An interview with Sobur Margoshvili, 86 years old.

Sobur Margoshvili is 86 years old and was born in Pankisi. We visited her in her room full with her work. It looks like a small museum. The old woman was wearing a shawl, slumped into chair. Even the process of wool work has not changed, the same old wooden instruments. Her factory. I am sure this room has been the same for a long time. She is proud. It ís her world and she fits the environment. Old with her wrinkled face, muscled hands and some sadness appearing from time to time on her face.

They were big family. She had two sisters and a brother she recalls. “We lived in Duisi. My parents were rich farmers. They owned lands here and several houses, but later for this wealth, the family became victim of repression during the Soviet times.” She, the only child that was hidden at age 6 but her family spent life in exile.

“It was the hardest period of my life.” she says. The family was destroyed and was allowed to take just clothes and food with them. Local people pleaded to the government let the large family stay, but they were shown off on horseback ant the residents of Duisi followed them with grief and tears.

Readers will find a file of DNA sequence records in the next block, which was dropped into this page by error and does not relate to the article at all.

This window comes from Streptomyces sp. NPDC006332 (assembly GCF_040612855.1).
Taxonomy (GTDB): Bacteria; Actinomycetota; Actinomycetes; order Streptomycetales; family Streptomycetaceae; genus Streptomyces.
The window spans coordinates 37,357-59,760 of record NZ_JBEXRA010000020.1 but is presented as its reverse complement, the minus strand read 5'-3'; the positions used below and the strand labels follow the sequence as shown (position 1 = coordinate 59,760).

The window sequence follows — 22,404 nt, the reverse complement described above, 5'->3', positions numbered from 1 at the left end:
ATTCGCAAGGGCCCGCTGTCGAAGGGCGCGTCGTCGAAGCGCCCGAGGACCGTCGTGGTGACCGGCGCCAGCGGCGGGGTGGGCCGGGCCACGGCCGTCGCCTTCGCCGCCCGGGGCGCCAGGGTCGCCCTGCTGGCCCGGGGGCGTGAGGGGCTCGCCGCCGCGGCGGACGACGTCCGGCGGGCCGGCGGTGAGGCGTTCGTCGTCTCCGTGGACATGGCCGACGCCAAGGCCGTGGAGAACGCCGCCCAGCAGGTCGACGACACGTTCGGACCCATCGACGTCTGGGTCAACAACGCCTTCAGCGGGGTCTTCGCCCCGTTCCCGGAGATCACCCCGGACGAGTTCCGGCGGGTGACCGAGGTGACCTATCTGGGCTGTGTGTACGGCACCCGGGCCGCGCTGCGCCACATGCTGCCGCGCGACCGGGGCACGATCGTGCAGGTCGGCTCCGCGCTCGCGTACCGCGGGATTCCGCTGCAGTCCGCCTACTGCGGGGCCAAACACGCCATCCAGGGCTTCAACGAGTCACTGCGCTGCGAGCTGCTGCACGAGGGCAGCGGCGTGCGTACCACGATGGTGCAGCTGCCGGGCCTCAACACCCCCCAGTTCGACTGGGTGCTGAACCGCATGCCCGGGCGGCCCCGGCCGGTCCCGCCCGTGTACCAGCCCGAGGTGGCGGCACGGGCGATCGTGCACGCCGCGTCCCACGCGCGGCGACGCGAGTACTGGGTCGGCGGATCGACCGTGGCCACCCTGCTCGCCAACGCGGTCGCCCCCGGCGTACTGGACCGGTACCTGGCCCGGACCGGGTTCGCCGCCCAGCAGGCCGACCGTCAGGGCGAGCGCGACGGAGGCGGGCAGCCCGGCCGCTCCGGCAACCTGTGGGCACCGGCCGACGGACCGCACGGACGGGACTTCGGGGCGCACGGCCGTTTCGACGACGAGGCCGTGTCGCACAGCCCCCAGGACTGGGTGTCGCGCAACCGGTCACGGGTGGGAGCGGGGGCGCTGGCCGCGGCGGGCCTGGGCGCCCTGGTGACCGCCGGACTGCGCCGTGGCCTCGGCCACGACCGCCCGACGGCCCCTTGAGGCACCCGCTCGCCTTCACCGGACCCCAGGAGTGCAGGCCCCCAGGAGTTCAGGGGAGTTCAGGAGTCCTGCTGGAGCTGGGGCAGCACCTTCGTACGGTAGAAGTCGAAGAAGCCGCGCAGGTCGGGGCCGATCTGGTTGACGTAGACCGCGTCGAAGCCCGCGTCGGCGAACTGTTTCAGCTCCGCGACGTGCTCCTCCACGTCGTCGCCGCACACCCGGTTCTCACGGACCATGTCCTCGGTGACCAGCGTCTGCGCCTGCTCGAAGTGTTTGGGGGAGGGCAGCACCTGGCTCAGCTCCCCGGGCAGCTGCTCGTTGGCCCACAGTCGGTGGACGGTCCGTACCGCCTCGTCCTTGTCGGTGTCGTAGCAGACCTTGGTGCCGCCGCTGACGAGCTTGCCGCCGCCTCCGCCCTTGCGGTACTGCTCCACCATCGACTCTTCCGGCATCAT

Sobur grew up with her relatives. It was Stalin period. I think people didn’t have right for property. You should have to work for the collective farm. After 13-year in exile first my brother came home, then others followed and my parents were the last who moved back home village, and we were together.

After 13 years the political situation changed. Her parents returned when she was 19. She fell in love with a local boy, got married after a year. She has two children and now she is grandmother of nine children.

Now she has a peaceful life, prays and is a member of a group of traditional religion followers. Sometimes with the group she visits holy places but never rests. She is involved in wool process in her working room you can see things made of felt: Small traditional hats, felt cloaks. “In my childhood people used to work on felt to make a living. We used to take these products to market in the city. It passes from generation to generation.” She explains the process with love and excitement. “First you wash the wool, and then scotch it, put it on a special board then you sprinkle boiled water and start processing with arms until it becomes one felt cloth.” “I work in the garden, help my family,” she smiles. “but I am unhappy anyway because I got old. I want to help my family as I used to do before” She proudly looks around. “I want to give you presents.” She hands me a small traditional hat, and cloak. She looked happy and pleased.